The Elm City is about to become even more musical.
This spring, the College Street Music Hall will open at 238 College Street in New Haven, the site of the former Palace Theatre.
City officials, including Mayor Toni N. Harp and Economic Development Administrator Matthew Nemerson, announced the development Wednesday, Jan. 14, at a press conference held inside the venue, which is currently being refurbished.
“The legacy of delighted audiences on this parcel is now reborn,” Mayor Harp told a crowd of reporters. “On this day, we celebrate the expansion of artful expression in our city.”
The new hall, located directly across the street from the Shubert Theater, will seat between 650-2,000 patrons, with fixed balcony seats and floor-standing capacity, according to Premier Concerts president Keith Mahler, who’ll provide managerial and financial support to the not-for-profit New Haven Center for the Performing Arts, the building's owner. Mahler also promotes concerts at the Palace Theatre in Waterbury, the Klein Memorial Auditorium in Bridgeport and elsewhere.
“I’m a man of few words and a lot of action," Mahler said. "It's the right venue in the right market at the right time."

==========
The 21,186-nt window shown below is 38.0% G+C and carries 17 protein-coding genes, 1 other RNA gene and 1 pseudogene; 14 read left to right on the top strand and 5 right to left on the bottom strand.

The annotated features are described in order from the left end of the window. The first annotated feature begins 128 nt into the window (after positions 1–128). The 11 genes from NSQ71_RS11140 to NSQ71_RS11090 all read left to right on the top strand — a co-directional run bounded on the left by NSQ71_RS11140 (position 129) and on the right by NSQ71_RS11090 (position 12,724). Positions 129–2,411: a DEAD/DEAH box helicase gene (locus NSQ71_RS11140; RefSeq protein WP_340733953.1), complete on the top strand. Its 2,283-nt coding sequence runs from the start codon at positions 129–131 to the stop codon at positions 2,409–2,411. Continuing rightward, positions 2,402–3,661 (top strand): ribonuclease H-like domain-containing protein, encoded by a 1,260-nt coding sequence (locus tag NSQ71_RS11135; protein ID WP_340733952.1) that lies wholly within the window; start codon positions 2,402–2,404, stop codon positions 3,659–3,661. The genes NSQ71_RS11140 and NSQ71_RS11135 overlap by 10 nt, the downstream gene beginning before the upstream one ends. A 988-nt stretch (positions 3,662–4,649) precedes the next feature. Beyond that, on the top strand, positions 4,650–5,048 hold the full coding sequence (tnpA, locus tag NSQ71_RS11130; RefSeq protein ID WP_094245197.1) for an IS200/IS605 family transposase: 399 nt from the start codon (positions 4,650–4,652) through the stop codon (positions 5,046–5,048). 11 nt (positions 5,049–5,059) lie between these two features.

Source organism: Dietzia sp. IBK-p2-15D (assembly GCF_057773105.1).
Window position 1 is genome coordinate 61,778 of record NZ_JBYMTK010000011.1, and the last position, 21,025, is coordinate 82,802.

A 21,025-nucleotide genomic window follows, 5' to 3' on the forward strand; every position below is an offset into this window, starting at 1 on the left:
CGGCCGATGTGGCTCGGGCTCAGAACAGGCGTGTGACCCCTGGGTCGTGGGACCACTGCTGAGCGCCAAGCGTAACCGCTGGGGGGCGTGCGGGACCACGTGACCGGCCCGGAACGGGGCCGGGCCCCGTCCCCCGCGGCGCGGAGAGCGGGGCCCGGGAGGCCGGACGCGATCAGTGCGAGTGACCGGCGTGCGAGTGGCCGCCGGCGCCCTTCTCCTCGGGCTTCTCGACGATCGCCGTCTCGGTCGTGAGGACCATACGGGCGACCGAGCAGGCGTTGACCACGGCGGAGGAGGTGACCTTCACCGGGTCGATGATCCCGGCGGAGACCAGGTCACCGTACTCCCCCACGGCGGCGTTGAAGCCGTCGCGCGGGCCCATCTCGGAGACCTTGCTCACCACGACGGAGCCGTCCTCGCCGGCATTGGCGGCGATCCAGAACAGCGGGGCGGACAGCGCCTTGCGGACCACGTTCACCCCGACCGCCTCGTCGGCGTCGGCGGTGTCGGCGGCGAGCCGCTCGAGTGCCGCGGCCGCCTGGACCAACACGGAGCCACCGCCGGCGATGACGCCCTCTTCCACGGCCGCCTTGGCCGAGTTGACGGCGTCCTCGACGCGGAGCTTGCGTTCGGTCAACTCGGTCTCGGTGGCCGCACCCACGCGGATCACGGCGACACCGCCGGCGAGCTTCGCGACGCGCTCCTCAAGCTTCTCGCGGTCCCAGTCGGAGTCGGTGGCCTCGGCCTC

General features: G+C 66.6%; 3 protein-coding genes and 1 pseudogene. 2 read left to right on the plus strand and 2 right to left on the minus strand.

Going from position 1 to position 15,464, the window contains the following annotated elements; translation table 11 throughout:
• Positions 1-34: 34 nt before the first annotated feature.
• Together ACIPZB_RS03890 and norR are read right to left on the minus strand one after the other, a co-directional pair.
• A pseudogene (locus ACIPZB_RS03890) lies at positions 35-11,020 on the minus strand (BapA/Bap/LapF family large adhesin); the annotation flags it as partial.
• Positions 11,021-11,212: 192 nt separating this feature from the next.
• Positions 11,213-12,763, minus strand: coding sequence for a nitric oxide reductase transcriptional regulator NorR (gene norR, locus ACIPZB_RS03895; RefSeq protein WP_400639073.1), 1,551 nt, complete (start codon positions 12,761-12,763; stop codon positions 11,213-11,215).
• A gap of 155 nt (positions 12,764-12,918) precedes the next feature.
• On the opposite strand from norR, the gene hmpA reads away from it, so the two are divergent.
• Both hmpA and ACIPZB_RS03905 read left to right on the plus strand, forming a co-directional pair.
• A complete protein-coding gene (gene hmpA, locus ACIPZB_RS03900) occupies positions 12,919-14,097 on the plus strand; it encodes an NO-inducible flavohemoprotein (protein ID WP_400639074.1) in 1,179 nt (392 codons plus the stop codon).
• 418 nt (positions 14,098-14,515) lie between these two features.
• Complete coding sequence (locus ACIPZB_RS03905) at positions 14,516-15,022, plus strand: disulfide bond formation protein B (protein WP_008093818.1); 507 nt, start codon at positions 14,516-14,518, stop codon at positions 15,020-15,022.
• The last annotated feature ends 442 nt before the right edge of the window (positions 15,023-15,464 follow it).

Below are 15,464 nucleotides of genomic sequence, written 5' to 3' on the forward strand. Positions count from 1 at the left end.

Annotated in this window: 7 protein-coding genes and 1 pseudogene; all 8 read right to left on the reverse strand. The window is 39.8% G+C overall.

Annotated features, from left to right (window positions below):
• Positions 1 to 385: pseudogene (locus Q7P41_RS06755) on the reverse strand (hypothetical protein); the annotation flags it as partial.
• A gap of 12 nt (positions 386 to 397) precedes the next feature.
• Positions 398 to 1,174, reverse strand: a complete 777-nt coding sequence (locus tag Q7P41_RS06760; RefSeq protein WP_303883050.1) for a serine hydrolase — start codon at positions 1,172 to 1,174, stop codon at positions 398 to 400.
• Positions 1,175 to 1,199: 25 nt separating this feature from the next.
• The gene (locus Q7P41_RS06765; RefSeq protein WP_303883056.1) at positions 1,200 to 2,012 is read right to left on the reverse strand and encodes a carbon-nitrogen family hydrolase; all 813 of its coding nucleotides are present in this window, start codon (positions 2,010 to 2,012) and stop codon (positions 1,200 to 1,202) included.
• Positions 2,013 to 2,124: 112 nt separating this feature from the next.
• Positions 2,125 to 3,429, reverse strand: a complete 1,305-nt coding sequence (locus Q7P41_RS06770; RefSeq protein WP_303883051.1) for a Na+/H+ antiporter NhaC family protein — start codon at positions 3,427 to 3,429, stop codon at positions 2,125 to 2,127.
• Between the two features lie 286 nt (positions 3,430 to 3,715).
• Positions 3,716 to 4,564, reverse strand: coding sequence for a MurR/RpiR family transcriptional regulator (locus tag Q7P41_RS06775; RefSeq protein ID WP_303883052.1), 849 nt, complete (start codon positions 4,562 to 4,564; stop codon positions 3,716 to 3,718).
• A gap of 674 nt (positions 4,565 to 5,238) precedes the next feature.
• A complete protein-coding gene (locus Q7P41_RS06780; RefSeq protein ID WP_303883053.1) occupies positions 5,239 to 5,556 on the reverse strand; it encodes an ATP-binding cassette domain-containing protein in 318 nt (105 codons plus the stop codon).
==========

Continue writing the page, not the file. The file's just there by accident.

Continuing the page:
As the Roger Sherman Theatre, the current structure was built in 1926, on the site of the former Rialto movie theater, according to a press release. It opened as the Palace Theatre in 1984 and hosted an impressive, eclectic roster of artists, including the Red Hot Chili Peppers, Phish, Bob Dylan, Fleetwood Mac and Sonic Youth. The Palace closed its doors in 2002.
Programming at College Street, according to a statement, will consist of "Americana, Indie Rock, Classic Rock, Adult Contemporary, Alternative Modern Rock, Country and Neo Soul, as well as Comedy."
Mark Nussbaum, of Manic Productions, will join Premier’s team as senior talent buyer, along with Premier VP of Programming & Event Production Anthony Rhodes. College Street, Nussbaum said, offers a step up in size for the types of shows he’s booked across the state, at Toad's Place, Cafe Nine and BAR in New Haven and at the Space in Hamden.
“We’re kind of going to keep continuing what we’ve always been doing,” Nussbaum said. “For up and coming bands, we’ll have them play BAR, Cafe Nine, smaller venues. This is the next platform for bands to play.”
In the past, larger concerts -- the Flaming Lips, Morrissey, Neutral Milk Hotel and others -- took place at venues in Bridgeport, Danbury and Wallingford. “These bands should be playing in New Haven,” he said. “It’s more accessible to the colleges, more culturally active, more accessible to the train.”
Nussbaum also said he doesn’t feel College Street will compete directly with the Toyota Oakdale Theatre in Wallingford, which seats 4,600, according to the venue's website.
“I think [the Oakdale] is a different kind of facility,” Nussbaum said. “If anything, the more acts that come to Connecticut, the better it is for everyone. The more people who come to the state, eating at restaurants, picking up fliers for other events that are happening. I think rather than thinking of it as a competing thing, it’s going to help everyone."